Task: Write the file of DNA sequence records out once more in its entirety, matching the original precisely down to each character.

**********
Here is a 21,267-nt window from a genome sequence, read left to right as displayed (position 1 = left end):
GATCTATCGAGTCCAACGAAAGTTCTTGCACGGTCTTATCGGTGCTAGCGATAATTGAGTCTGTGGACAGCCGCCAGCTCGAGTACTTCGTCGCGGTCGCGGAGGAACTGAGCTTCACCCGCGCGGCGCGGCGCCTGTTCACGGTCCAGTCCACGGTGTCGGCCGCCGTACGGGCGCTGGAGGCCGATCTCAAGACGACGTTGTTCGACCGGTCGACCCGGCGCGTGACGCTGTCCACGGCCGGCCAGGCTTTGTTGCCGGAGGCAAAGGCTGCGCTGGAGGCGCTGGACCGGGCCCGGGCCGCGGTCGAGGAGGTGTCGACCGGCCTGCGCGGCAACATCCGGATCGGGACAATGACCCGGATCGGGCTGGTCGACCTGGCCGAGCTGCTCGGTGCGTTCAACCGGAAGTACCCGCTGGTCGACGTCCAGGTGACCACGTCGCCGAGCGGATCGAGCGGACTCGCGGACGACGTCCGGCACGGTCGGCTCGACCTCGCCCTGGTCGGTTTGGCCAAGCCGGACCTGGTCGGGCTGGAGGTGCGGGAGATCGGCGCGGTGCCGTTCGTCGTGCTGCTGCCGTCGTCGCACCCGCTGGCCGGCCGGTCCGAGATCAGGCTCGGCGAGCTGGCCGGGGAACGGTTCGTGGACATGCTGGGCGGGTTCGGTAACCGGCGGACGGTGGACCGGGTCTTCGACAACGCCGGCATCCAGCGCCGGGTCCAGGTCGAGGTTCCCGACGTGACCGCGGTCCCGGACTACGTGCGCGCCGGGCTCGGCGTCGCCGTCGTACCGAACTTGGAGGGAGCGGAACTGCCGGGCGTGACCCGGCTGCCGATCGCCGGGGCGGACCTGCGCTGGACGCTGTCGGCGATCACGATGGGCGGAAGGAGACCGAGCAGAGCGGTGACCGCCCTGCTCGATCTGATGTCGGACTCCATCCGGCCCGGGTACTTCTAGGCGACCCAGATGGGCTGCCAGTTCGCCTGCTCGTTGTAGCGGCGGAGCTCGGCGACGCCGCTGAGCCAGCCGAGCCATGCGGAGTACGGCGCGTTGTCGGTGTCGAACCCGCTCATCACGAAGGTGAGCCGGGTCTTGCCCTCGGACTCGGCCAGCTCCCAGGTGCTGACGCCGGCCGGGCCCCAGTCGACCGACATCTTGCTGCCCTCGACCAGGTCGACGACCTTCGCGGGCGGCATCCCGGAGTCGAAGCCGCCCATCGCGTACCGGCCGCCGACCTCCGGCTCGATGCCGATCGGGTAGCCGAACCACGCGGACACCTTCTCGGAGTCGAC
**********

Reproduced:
Here is a 21,267-nt window from a genome sequence, read left to right as displayed (position 1 = left end):
GATCTATCGAGTCCAACGAAAGTTCTTGCACGGTCTTATCGGTGCTAGCGATAATTGAGTCTGTGGACAGCCGCCAGCTCGAGTACTTCGTCGCGGTCGCGGAGGAACTGAGCTTCACCCGCGCGGCGCGGCGCCTGTTCACGGTCCAGTCCACGGTGTCGGCCGCCGTACGGGCGCTGGAGGCCGATCTCAAGACGACGTTGTTCGACCGGTCGACCCGGCGCGTGACGCTGTCCACGGCCGGCCAGGCTTTGTTGCCGGAGGCAAAGGCTGCGCTGGAGGCGCTGGACCGGGCCCGGGCCGCGGTCGAGGAGGTGTCGACCGGCCTGCGCGGCAACATCCGGATCGGGACAATGACCCGGATCGGGCTGGTCGACCTGGCCGAGCTGCTCGGTGCGTTCAACCGGAAGTACCCGCTGGTCGACGTCCAGGTGACCACGTCGCCGAGCGGATCGAGCGGACTCGCGGACGACGTCCGGCACGGTCGGCTCGACCTCGCCCTGGTCGGTTTGGCCAAGCCGGACCTGGTCGGGCTGGAGGTGCGGGAGATCGGCGCGGTGCCGTTCGTCGTGCTGCTGCCGTCGTCGCACCCGCTGGCCGGCCGGTCCGAGATCAGGCTCGGCGAGCTGGCCGGGGAACGGTTCGTGGACATGCTGGGCGGGTTCGGTAACCGGCGGACGGTGGACCGGGTCTTCGACAACGCCGGCATCCAGCGCCGGGTCCAGGTCGAGGTTCCCGACGTGACCGCGGTCCCGGACTACGTGCGCGCCGGGCTCGGCGTCGCCGTCGTACCGAACTTGGAGGGAGCGGAACTGCCGGGCGTGACCCGGCTGCCGATCGCCGGGGCGGACCTGCGCTGGACGCTGTCGGCGATCACGATGGGCGGAAGGAGACCGAGCAGAGCGGTGACCGCCCTGCTCGATCTGATGTCGGACTCCATCCGGCCCGGGTACTTCTAGGCGACCCAGATGGGCTGCCAGTTCGCCTGCTCGTTGTAGCGGCGGAGCTCGGCGACGCCGCTGAGCCAGCCGAGCCATGCGGAGTACGGCGCGTTGTCGGTGTCGAACCCGCTCATCACGAAGGTGAGCCGGGTCTTGCCCTCGGACTCGGCCAGCTCCCAGGTGCTGACGCCGGCCGGGCCCCAGTCGACCGACATCTTGCTGCCCTCGACCAGGTCGACGACCTTCGCGGGCGGCATCCCGGAGTCGAAGCCGCCCATCGCGTACCGGCCGCCGACCTCCGGCTCGATGCCGATCGGGTAGCCGAACCACGCGGACACCTTCTCGGAGTCGAC